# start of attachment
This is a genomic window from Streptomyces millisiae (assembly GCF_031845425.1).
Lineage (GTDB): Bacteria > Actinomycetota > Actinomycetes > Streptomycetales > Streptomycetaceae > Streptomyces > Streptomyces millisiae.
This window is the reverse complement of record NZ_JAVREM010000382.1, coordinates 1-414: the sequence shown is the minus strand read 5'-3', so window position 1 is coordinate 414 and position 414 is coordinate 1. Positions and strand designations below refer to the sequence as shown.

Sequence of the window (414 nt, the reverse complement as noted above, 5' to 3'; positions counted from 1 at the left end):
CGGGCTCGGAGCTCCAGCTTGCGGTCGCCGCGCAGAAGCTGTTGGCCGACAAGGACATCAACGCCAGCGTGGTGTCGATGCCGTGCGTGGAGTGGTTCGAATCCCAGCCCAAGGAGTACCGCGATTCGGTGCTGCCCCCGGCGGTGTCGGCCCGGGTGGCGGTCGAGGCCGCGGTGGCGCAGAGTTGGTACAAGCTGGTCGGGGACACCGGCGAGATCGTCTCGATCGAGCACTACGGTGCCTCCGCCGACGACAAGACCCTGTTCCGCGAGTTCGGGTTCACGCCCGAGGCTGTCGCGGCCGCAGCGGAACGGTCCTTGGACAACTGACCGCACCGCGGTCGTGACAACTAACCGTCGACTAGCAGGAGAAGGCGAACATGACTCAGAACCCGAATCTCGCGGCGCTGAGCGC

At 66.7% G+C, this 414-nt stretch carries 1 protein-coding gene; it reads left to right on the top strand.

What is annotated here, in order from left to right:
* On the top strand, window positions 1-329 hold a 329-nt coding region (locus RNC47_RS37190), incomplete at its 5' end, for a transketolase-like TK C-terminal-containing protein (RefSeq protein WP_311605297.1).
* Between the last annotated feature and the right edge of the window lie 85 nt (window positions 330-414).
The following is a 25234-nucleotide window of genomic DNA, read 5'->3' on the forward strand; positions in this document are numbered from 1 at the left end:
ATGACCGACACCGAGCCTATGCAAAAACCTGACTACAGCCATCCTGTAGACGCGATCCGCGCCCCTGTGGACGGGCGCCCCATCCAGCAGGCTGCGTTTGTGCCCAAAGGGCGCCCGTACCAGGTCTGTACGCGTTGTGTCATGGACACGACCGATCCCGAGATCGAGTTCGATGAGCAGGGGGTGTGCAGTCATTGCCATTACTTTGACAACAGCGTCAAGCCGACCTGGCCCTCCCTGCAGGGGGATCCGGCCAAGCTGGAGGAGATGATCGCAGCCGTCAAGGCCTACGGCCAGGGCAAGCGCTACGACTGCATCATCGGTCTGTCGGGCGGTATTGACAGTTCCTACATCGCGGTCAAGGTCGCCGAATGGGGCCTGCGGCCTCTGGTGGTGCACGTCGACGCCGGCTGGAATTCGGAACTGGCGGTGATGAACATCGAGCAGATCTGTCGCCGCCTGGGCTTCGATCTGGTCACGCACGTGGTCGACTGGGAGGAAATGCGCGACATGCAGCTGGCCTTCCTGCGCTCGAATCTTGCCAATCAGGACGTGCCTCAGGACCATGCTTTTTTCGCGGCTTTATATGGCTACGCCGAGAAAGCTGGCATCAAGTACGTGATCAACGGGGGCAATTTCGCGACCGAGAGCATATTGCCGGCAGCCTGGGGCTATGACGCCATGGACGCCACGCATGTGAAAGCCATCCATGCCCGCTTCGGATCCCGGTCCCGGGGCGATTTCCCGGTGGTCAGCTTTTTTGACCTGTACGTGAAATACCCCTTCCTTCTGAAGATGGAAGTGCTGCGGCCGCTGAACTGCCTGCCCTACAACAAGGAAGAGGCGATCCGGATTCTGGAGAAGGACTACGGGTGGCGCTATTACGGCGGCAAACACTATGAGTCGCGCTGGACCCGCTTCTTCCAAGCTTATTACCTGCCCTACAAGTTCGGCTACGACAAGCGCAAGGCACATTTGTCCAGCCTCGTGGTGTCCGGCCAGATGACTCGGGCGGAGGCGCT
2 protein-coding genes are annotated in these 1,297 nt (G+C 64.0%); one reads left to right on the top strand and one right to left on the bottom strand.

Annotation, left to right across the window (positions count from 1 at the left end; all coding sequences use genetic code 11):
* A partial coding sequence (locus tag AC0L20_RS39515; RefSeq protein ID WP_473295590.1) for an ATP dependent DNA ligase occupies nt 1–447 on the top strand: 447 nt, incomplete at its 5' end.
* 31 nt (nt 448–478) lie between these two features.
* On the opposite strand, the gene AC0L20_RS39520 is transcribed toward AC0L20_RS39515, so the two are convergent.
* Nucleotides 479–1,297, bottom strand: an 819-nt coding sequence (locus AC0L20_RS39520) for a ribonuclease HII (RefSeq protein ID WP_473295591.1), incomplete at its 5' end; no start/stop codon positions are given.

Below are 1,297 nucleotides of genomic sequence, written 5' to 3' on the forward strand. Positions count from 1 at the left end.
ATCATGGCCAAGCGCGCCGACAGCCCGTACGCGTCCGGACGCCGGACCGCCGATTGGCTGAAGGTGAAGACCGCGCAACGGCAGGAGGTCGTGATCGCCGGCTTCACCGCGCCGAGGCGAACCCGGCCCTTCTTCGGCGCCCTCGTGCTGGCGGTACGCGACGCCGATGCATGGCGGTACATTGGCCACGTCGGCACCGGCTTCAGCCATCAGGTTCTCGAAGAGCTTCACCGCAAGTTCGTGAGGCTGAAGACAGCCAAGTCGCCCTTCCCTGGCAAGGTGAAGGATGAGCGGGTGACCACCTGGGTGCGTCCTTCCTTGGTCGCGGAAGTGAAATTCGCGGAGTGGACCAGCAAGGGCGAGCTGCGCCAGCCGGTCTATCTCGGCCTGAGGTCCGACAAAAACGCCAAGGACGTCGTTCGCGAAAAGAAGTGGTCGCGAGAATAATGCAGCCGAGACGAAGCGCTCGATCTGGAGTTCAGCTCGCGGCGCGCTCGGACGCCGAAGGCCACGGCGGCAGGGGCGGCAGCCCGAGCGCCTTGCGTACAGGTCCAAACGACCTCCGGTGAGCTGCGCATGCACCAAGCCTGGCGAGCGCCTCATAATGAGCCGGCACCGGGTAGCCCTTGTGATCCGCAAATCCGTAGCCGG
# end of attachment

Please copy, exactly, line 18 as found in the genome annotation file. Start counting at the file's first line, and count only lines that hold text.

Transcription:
Below are 1,297 nucleotides of genomic sequence, written 5' to 3' on the forward strand. Positions count from 1 at the left end.